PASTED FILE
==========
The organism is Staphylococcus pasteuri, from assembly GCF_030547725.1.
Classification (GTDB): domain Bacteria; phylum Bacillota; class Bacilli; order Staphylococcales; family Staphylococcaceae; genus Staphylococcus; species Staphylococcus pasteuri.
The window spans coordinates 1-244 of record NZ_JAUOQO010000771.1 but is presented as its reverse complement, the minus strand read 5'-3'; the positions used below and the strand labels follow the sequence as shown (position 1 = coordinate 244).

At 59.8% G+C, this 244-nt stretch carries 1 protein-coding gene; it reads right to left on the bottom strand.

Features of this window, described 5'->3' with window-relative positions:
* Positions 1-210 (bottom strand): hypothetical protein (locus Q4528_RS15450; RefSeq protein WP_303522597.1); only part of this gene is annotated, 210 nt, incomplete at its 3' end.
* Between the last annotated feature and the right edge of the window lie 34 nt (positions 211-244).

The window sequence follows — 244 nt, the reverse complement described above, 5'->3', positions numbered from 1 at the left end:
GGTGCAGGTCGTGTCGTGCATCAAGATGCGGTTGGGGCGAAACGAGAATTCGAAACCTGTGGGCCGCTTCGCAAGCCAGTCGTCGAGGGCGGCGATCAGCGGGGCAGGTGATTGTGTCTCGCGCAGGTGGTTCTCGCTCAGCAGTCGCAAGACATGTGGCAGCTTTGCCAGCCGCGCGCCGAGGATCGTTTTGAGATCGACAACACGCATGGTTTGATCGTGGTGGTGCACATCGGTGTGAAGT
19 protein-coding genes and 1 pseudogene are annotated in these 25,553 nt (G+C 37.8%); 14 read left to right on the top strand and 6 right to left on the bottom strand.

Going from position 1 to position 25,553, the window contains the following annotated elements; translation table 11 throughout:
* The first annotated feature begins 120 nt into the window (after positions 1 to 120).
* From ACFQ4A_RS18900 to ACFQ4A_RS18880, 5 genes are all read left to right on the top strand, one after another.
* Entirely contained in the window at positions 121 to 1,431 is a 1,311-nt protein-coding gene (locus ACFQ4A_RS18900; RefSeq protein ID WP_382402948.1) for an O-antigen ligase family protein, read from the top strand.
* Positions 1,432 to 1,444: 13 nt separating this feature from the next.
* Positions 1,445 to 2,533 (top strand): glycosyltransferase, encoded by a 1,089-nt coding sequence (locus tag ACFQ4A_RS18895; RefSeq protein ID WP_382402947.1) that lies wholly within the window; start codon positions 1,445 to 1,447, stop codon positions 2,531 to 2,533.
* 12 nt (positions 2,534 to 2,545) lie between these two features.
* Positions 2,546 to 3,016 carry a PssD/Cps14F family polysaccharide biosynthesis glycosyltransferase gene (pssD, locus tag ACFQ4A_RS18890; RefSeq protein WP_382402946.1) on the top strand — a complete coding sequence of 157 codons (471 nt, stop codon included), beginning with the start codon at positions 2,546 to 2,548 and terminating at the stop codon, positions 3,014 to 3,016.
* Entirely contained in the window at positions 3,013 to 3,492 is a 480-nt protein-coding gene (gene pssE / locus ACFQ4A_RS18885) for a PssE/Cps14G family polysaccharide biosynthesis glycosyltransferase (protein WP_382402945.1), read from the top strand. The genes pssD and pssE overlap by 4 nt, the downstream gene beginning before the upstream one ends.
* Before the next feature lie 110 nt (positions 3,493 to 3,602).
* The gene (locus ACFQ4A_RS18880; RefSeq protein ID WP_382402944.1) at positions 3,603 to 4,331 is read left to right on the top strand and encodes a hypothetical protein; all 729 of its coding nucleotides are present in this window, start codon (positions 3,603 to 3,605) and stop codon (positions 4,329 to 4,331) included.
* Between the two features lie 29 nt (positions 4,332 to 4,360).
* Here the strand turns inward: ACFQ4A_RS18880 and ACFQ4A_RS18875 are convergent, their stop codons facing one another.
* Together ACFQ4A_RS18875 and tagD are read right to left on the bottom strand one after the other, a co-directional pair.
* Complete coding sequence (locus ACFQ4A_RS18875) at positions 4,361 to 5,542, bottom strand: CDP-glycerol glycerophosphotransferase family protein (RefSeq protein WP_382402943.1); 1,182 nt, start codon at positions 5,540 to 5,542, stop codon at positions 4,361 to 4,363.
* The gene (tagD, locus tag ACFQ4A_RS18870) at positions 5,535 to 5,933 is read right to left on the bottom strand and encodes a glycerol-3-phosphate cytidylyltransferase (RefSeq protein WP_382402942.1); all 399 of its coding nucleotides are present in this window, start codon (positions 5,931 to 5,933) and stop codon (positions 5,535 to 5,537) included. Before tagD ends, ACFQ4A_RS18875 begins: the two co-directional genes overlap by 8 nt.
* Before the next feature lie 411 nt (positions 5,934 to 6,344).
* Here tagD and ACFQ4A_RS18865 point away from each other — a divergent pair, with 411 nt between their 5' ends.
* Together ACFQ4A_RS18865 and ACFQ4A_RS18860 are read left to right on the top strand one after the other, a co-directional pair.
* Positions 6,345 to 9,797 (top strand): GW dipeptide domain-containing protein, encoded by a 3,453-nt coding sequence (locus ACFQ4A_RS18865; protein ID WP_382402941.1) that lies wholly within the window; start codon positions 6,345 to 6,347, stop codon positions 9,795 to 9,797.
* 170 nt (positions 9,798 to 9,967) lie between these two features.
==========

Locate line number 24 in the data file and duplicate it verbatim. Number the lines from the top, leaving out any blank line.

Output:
* Together ACFQ4A_RS18875 and tagD are read right to left on the bottom strand one after the other, a co-directional pair.